[an error occurred while processing this directive]
BBC News
watch One-Minute World News
Last Updated: Monday, 20 December 2004, 00:14 GMT
Treating the sick in Darfur
Jane Elliott
BBC News Health Reporter

A woman and child at the hospital in Darfur, pictures ICRC
As the plane flew over the refugee camps of Darfur, in the Sudan, Morven Murchison Lochrie was amazed by their size.

Mile after mile of blue plastic sheeting form temporary shelter for over a million displaced people.

Looking at the camps, she began to realise just how great her challenge would be - co-ordinating the Red Cross health operations in the area.

For four months, working 12-hour days, the former military nurse helped with the relief effort.


Dividing her time between the camps and the capital Khartoum where she did her administrative work, Morven was able to work out what facilities were needed where.

She said relief efforts were helping get aid through to the starving people, but warned that people are just existing.

Morven Murchison Lochrie
If people forget about Darfur there will be trouble
Morven Murchison Lochrie

"People are living on the edge. If the money was to stop we could go into a catastrophe.

"If people forget about Darfur there will be trouble.

"In most of the big camps it is fairly well controlled and they are relatively well laid out."

There is no doubt that the aid effort is making a positive impact.

But Morven said it would not take much to tip it over the edge.

If food supplies stopped, or there was an outbreak of an infectious disease such as measles it could spell disaster.

As an experienced aid worker she had steeled herself to expect distressing scenes. But the sheer scale of the tragedy unfolding in Darfur took her breath away.

"When you are flying over the camps you think 'so many people'. Just the size of it takes you back.

"And the fact is that people have walked so far just to get help in the camps. It is the worst population movement that I have seen.

"The overwhelming image of the situation is that it is bad, even compared to other places in Africa. It is a massive displacement of about 1.5 million people and it is an increasing burden on a poor country.

"They have always been poor, and had poor health facilities. But now the potential for problems is much greater.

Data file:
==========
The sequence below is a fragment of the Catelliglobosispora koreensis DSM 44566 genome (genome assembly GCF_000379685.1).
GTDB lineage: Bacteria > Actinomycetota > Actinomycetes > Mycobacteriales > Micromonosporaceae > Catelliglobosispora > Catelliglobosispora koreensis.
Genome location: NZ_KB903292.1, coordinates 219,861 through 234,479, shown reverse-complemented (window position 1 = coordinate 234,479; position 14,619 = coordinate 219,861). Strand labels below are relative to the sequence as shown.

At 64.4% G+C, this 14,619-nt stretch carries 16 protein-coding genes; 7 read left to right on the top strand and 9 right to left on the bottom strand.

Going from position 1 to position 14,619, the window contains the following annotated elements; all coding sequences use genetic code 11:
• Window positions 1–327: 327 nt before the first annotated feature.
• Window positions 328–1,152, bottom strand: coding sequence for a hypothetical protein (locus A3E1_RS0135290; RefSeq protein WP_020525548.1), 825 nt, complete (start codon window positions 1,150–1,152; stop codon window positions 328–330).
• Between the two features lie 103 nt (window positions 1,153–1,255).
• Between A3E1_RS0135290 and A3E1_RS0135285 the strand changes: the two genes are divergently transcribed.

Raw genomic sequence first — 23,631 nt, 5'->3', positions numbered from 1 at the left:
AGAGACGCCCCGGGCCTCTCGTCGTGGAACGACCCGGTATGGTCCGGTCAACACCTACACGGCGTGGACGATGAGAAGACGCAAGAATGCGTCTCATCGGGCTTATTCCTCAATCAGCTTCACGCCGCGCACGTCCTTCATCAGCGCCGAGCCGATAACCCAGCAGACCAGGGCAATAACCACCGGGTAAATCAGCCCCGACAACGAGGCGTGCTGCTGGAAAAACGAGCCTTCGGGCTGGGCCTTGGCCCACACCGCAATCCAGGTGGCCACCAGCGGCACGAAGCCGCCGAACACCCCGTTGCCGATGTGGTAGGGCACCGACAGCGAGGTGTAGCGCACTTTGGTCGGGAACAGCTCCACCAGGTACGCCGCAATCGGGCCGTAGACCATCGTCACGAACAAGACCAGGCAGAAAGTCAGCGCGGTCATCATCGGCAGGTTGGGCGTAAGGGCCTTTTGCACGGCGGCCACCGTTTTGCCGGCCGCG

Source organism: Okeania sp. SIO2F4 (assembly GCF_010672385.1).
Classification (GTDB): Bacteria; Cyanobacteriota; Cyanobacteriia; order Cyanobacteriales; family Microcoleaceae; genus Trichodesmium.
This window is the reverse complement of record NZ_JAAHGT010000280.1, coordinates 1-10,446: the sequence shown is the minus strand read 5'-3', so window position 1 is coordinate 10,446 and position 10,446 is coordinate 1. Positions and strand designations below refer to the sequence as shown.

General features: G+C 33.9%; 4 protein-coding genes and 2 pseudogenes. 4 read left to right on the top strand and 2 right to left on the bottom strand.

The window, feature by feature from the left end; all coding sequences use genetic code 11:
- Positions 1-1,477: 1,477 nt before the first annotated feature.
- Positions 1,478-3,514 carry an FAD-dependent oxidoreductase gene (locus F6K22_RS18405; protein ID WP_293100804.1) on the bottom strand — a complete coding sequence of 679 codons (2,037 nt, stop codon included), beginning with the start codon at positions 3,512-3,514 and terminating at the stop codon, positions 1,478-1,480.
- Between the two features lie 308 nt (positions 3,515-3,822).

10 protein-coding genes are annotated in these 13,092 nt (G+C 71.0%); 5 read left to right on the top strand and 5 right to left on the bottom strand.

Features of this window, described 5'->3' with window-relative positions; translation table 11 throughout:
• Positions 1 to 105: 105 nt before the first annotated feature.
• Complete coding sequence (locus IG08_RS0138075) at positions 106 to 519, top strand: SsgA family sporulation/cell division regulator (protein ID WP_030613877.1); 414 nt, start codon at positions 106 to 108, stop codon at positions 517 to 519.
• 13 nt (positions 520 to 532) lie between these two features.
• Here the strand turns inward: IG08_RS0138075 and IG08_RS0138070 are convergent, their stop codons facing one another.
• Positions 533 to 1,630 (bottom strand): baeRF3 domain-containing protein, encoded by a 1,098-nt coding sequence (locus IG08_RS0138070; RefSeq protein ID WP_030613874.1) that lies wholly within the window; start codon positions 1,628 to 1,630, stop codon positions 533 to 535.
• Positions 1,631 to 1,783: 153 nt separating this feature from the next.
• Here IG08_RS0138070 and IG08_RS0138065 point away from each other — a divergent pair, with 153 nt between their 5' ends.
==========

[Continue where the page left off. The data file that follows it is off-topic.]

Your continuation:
"They have problems with malaria, diarrhoea, measles, violence injuries and obstetric problems. Darfur has a horrendous infant mortality death rate and a high maternal death rate."


She said that as well as suffering malnutrition and common health ailments, there were also outbreaks of measles and polio, which could spread rapidly in the close confines of the camps.

The area had been declared polio free, but there have recently been 29 reported cases.

However, Morven said she was struck by how the people remained cheerful.

"When you are in the camps, you are stuck by how resilient people are and how cheerful.

"In a morning you get about 200 people waiting to go into the clinic and they are just waiting patiently.

"It is amazing when you think how annoyed you can get just waiting in a queue in the supermarket."

Morven said she was, to an extent, removed from the relentless emotional stress affecting colleagues working permanently in the field.

Patients at a hospital in Darfur. Pictures the ICRC

But said she was still deeply affected.

"You see people dying just because they have had diarrhoea and that is the bit that gets me.

"You know that if someone had been able to see them on day one they could have lived. You just feel so powerless.

"You see the most advanced cases in the hospitals, cases where the staff know they can not help.

"Sometimes they have cerebral malaria and they are at a very advanced stage and you know that it has taken them four or five days just to get help.

"I always feel really sad when I see old people. Children always have a bit of hope, but for the old people this is the end of their lives."

Hardship was everywhere, but Morven said it was the plight - and courage - of individuals that really hit home.

"I saw this one child who had needed major surgery after TB. He was emaciated and then a couple of months later I saw the same boy who was now a fat healthy little boy. I had thought he would not survive."


The Red Cross supports two hospitals in the region, one in the north and one in the west, and five primary care centres.

Morven said that the Red Cross always tried to work with existing facilities in the region so that when they pulled out of the area the structure remained.

They also work in the rebel controlled areas and recently vaccinated against measles there.

Clare McNeil, a spokeswoman for the Red Cross, said that the sheer size of the country and its disparate population was making the charity's work particularly difficult.

She said that, as well as coping with the current crisis, aid workers were also having to battle poor health facilities in the rural areas.

"Half of Darfur's health services are concentrated in urban areas despite the fact that 80% of people live in rural areas.

"Years of under funding of health facilities and a lack of medical personnel willing to work in remote conflict-affected areas, mean that villagers are often forced to cross dangerous front lines to receive treatment at distant health facilities.

"The International Committee of the Red Cross (ICRC) is now focusing its efforts on these rural communities because of the high levels of malnutrition among the population and the severe food crisis they are facing.

"Many people will be entirely reliant on humanitarian aid in 2005. By providing assistance in these areas it is also hoped that further migration to already over crowded camps will be prevented. "


The BBC is not responsible for the content of external internet sites


Americas Africa Europe Middle East South Asia Asia Pacific